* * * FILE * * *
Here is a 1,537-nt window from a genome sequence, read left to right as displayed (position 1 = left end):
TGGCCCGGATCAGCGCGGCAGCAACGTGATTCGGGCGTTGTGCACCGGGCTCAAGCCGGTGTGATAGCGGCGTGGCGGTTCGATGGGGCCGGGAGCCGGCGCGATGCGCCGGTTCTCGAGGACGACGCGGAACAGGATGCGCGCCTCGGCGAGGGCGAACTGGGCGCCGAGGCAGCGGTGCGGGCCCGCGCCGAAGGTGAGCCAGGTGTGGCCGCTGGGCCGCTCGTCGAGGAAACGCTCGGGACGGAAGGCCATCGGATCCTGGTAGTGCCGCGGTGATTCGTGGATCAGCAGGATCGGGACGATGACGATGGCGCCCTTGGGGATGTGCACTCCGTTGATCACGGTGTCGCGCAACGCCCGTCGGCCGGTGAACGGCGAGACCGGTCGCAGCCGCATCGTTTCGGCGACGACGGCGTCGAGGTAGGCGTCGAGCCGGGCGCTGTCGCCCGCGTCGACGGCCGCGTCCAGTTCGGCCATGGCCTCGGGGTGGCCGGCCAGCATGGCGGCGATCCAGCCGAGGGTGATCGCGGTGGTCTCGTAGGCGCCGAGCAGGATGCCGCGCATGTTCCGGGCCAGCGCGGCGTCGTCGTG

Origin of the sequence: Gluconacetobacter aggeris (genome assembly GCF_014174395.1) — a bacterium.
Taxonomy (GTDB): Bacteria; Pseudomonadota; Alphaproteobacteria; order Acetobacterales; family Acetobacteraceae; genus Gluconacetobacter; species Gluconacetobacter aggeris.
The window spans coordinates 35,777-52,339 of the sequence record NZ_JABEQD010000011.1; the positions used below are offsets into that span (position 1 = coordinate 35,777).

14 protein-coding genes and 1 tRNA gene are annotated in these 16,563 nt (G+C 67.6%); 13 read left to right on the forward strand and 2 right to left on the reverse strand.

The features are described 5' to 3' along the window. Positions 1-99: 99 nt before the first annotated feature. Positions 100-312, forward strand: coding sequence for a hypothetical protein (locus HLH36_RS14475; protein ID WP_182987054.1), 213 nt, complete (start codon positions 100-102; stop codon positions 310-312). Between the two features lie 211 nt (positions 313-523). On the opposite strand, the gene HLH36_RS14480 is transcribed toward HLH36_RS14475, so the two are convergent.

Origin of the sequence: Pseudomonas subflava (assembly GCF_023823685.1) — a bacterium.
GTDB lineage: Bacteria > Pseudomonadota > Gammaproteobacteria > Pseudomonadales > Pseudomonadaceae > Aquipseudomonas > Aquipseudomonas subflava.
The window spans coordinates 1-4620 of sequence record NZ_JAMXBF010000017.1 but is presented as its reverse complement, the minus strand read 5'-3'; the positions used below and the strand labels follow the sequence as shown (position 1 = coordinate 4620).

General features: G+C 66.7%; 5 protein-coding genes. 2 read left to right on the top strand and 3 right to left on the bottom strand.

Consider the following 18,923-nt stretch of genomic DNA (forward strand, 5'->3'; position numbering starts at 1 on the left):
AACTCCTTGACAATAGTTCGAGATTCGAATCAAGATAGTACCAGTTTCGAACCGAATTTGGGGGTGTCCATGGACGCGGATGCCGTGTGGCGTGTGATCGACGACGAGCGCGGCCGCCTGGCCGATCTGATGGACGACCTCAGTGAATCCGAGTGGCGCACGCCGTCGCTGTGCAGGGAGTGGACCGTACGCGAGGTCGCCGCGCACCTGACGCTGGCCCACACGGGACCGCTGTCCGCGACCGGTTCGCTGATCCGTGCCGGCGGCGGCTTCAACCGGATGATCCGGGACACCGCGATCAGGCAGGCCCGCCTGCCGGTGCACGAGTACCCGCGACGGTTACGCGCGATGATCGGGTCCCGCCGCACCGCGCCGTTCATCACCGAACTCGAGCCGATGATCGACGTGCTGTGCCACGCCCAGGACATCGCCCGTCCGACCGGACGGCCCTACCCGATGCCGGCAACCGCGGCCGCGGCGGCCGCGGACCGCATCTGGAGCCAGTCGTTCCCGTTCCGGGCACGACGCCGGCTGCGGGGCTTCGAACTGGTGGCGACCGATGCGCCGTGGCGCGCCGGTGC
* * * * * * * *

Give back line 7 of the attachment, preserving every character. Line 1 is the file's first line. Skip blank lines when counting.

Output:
The features are described 5' to 3' along the window. Positions 1-99: 99 nt before the first annotated feature. Positions 100-312, forward strand: coding sequence for a hypothetical protein (locus HLH36_RS14475; protein ID WP_182987054.1), 213 nt, complete (start codon positions 100-102; stop codon positions 310-312). Between the two features lie 211 nt (positions 313-523). On the opposite strand, the gene HLH36_RS14480 is transcribed toward HLH36_RS14475, so the two are convergent.